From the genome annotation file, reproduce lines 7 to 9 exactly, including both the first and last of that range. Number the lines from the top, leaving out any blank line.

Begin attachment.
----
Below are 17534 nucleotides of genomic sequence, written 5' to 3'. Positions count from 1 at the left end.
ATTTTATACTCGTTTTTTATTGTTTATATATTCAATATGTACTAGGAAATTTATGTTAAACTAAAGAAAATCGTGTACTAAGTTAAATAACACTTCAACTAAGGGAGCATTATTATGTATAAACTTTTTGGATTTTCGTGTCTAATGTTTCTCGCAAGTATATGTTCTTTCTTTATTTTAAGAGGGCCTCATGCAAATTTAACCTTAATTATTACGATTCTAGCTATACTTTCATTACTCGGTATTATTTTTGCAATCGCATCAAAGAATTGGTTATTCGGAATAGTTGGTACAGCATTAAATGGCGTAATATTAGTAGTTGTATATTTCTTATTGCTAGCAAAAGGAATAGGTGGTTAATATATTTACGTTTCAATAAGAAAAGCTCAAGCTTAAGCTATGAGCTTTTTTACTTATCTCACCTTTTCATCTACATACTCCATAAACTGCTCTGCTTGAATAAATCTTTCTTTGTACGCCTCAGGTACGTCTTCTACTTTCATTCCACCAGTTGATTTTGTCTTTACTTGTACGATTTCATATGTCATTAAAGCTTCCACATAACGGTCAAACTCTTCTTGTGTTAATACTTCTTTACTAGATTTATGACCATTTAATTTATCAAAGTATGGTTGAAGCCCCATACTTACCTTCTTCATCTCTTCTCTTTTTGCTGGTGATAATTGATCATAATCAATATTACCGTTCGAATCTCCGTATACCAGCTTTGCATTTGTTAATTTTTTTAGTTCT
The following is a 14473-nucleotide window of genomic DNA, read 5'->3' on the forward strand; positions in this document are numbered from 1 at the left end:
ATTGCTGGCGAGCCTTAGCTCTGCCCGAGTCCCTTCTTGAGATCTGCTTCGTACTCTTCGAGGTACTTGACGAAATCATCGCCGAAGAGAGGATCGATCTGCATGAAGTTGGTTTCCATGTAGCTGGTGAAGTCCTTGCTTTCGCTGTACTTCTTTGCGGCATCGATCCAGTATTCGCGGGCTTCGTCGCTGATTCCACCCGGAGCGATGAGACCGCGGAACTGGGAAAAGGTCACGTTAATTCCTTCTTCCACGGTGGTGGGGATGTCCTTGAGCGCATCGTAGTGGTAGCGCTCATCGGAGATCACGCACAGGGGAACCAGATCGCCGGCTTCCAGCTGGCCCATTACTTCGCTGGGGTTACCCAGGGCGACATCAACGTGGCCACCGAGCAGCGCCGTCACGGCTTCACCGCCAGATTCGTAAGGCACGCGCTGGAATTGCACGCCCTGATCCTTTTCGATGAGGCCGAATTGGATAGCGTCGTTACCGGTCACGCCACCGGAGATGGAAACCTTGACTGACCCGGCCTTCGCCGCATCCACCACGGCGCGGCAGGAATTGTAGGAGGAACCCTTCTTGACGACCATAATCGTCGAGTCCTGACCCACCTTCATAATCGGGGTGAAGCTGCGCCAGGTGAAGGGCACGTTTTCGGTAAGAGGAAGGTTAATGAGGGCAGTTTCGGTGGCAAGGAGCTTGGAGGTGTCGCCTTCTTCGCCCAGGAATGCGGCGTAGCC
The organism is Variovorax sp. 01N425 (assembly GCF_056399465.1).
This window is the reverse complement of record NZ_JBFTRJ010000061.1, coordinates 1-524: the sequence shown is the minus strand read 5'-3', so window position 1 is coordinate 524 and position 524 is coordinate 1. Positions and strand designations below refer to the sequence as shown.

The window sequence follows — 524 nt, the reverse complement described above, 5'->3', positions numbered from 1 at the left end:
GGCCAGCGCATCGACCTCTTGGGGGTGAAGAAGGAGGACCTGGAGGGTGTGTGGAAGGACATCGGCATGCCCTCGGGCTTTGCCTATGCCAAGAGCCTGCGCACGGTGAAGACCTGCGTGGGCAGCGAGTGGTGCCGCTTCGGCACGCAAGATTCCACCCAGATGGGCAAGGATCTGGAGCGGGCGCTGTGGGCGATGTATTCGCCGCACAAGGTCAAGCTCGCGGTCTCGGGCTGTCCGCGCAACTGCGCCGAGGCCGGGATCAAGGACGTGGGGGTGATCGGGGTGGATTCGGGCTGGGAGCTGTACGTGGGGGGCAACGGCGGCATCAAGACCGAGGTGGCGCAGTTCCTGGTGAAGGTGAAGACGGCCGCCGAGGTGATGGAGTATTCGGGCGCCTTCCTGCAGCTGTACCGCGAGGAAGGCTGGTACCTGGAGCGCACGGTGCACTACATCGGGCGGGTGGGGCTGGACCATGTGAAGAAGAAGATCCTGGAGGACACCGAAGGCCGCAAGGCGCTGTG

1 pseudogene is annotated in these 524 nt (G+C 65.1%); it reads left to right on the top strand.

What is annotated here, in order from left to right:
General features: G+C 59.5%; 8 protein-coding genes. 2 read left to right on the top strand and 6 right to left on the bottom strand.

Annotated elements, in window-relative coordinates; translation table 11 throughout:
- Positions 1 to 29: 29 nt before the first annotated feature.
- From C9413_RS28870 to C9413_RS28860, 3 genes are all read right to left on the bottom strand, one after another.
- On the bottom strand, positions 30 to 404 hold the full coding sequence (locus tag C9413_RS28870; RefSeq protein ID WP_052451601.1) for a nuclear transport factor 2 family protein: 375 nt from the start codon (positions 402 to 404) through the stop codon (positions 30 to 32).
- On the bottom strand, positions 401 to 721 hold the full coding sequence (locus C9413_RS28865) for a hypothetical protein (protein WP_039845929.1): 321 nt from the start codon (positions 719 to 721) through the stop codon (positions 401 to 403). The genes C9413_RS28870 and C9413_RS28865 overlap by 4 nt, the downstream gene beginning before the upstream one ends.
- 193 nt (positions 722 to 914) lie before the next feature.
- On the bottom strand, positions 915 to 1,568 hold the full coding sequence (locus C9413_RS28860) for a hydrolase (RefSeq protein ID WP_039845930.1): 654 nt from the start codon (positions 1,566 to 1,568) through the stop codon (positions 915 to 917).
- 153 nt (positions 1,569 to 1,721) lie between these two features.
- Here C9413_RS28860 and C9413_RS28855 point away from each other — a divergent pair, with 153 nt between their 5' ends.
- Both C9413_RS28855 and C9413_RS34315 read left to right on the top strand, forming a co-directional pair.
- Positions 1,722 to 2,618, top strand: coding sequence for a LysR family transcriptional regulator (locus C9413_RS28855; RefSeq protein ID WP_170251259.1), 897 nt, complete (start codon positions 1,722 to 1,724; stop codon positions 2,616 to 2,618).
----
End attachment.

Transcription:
The window sequence follows — 524 nt, the reverse complement described above, 5'->3', positions numbered from 1 at the left end:
GGCCAGCGCATCGACCTCTTGGGGGTGAAGAAGGAGGACCTGGAGGGTGTGTGGAAGGACATCGGCATGCCCTCGGGCTTTGCCTATGCCAAGAGCCTGCGCACGGTGAAGACCTGCGTGGGCAGCGAGTGGTGCCGCTTCGGCACGCAAGATTCCACCCAGATGGGCAAGGATCTGGAGCGGGCGCTGTGGGCGATGTATTCGCCGCACAAGGTCAAGCTCGCGGTCTCGGGCTGTCCGCGCAACTGCGCCGAGGCCGGGATCAAGGACGTGGGGGTGATCGGGGTGGATTCGGGCTGGGAGCTGTACGTGGGGGGCAACGGCGGCATCAAGACCGAGGTGGCGCAGTTCCTGGTGAAGGTGAAGACGGCCGCCGAGGTGATGGAGTATTCGGGCGCCTTCCTGCAGCTGTACCGCGAGGAAGGCTGGTACCTGGAGCGCACGGTGCACTACATCGGGCGGGTGGGGCTGGACCATGTGAAGAAGAAGATCCTGGAGGACACCGAAGGCCGCAAGGCGCTGTG

1 pseudogene is annotated in these 524 nt (G+C 65.1%); it reads left to right on the top strand.